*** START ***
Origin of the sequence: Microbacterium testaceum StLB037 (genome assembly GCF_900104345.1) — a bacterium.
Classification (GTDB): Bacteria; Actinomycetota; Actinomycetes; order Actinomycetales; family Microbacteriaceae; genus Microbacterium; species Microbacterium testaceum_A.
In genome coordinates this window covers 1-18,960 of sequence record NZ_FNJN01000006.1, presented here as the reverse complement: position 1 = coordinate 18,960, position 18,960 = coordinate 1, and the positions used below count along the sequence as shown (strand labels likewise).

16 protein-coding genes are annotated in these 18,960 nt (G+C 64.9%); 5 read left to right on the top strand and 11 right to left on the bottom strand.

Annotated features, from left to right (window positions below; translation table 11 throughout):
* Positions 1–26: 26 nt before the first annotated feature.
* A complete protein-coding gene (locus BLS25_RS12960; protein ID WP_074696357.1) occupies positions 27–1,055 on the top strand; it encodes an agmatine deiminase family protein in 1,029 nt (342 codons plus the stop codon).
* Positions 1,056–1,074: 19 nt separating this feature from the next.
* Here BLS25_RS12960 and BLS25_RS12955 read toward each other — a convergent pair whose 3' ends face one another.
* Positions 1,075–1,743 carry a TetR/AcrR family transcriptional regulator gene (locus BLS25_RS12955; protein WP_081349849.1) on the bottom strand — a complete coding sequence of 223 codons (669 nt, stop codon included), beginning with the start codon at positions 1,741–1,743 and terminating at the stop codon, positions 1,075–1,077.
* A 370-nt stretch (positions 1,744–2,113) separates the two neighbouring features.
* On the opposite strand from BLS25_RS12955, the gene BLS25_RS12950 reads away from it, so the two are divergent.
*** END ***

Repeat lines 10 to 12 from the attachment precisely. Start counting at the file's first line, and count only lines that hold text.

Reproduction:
* Positions 1,075–1,743 carry a TetR/AcrR family transcriptional regulator gene (locus BLS25_RS12955; protein WP_081349849.1) on the bottom strand — a complete coding sequence of 223 codons (669 nt, stop codon included), beginning with the start codon at positions 1,741–1,743 and terminating at the stop codon, positions 1,075–1,077.
* A 370-nt stretch (positions 1,744–2,113) separates the two neighbouring features.
* On the opposite strand from BLS25_RS12955, the gene BLS25_RS12950 reads away from it, so the two are divergent.